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Re-evaluate kubelet operation latencies alerts
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Description

Since 2019-03-26 we 've seen an increased rate of kubelet operational latency alerts from kubernetes. Those usually recover quickly, but in a number of cases, especially lately they seem to be flapping a lot. Some rough numbers indicate 525 individual alerts from that date to 2019-04-12, most of which informational and indicative of an issue but not directly actionable. We should re-evaluate how we currently alert on this and implement better alerts.

For posterity's sake, when those alerts were introduced but in 2017-12-11 they were added in the spirit of "We have no experience with this, we don't know what exactly to alert on, so let's monitor and alert on all latencies increases and improve from there".

The thresholds have been bump a number of time since then, namely in 50fc9afe2489a4 and bacbc62d909 but more in a reactionary manner than a re-evaluation. T219696 has also been opened, and has been resolved as the root cause was identified (the latter git commit above was the resolution)

Event Timeline

Restricted Application added a subscriber: Aklapper. · View Herald TranscriptApr 12 2019, 11:27 AM
akosiaris triaged this task as High priority.Apr 12 2019, 11:47 AM

Today (2019-04-12), I 've raised the possibility that T220661 is related to the reason these alerts are flapping so much.

Judging from
https://grafana.wikimedia.org/d/000000436/kubernetes-kubelets?orgId=1&from=1555033207152&to=1555035134345 for eqiad, it becomes apparent that some pod required to be stopped and took 30s for that to happen (this needs to be investigate more, probably in T220661 I am guessing SIGKILL was required after 30s), with another 3.9s for the replacing pod to be created. This bumps the kubernetes1001 latencies close to 300ms. Which isn't enough to alert in this specific hand picked case, but it could indicate a contributing factor.

jijiki added a subscriber: jijiki.Apr 12 2019, 12:08 PM
akosiaris added a comment.EditedApr 12 2019, 12:32 PM

A breakdown of the alerts per host follows starting from 2019-03-26 to 2019-04-12 follows

89 instance=kubernetes2001
84 instance=kubernetes1001
74 instance=kubernetes2002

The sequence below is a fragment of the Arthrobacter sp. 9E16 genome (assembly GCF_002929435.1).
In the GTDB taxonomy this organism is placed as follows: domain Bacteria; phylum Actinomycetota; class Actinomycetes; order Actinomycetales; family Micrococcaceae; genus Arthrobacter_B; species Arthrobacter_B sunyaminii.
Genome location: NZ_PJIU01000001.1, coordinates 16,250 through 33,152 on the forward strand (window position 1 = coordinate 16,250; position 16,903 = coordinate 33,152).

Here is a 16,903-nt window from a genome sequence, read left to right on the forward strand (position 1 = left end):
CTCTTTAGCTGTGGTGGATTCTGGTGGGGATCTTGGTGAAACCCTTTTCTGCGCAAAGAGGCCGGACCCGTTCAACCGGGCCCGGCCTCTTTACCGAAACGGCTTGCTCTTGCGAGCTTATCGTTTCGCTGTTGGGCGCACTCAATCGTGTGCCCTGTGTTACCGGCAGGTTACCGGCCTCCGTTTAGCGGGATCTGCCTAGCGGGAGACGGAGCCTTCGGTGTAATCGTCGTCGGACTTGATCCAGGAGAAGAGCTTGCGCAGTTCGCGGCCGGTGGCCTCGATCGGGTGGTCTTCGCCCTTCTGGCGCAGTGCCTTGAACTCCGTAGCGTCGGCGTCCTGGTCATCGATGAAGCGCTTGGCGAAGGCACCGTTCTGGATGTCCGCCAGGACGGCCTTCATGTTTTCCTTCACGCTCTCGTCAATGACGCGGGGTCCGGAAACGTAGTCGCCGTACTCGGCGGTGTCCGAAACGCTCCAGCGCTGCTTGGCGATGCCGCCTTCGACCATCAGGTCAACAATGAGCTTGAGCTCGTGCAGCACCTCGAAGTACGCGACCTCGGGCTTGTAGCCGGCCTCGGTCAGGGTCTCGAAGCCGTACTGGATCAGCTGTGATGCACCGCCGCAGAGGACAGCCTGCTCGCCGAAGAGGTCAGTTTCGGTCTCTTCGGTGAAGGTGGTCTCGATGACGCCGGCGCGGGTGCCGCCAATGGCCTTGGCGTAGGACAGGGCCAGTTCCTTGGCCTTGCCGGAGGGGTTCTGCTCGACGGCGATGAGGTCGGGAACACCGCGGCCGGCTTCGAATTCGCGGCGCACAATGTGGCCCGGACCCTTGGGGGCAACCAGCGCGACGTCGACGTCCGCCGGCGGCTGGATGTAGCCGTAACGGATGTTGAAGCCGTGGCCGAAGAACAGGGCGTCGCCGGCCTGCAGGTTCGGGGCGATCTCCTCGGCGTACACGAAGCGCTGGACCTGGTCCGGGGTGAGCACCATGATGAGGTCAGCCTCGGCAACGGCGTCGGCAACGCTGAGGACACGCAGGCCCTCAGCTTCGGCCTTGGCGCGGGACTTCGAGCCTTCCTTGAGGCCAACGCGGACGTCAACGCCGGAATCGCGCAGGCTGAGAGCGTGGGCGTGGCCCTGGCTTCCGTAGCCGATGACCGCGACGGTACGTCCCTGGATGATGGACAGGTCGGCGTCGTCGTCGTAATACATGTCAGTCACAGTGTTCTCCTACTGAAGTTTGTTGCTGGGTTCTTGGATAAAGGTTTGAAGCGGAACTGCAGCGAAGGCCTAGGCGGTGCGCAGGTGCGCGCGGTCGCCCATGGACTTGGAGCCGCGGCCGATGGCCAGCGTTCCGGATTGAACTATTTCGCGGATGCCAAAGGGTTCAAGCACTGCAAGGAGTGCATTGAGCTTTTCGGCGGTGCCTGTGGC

70 instance=kubernetes2004
62 instance=kubernetes1002
49 instance=kubernetes2003
48 instance=kubernetes1004
48 instance=kubernetes1003
DC# alerts
codfw282 alerts
eqiad242 alerts

So codfw seems to be flapping 16% more often. This is reinforced by https://grafana.wikimedia.org/d/000000436/kubernetes-kubelets?panelId=26&fullscreen&orgId=1&from=now-30d&to=now-1m and https://grafana.wikimedia.org/d/000000436/kubernetes-kubelets?panelId=25&fullscreen&orgId=1&from=now-30d&to=now-1m which point to a greater variance in as well as mean execution for exec_sync operations.

Namely eqiad since 2019-04-09 (which is the point after which eqiad's pattern is changing considerably)

DCavgmaxmintotal
eqiad1.6312.971.35290
codfw3.277.431.33581

The max for eqiad is actually a spike, whereas in codfw it does look like a periodic increase.

I am thinking about excluding exec_sync operations for a while from the checks to restore faith in the alerts.

Change 503344 had a related patch set uploaded (by Alexandros Kosiaris; owner: Alexandros Kosiaris):
[operations/puppet@production] Omit exec_sync operations from kubelet alerts

https://gerrit.wikimedia.org/r/503344

I am thinking about excluding exec_sync operations for a while from the checks to restore faith in the alerts.

FWIW, it might make sense to create multiple operational latencies alerts, one per the operation type that we care for (or groups of alternatively).

Change 503344 merged by Alexandros Kosiaris:
[operations/puppet@production] Omit exec_sync operations from kubelet alerts

https://gerrit.wikimedia.org/r/503344

akosiaris lowered the priority of this task from High to Low.Apr 12 2019, 1:10 PM

Change merged and shepherded into production. I am lowering priority but not resolving as we probably want to evaluate this more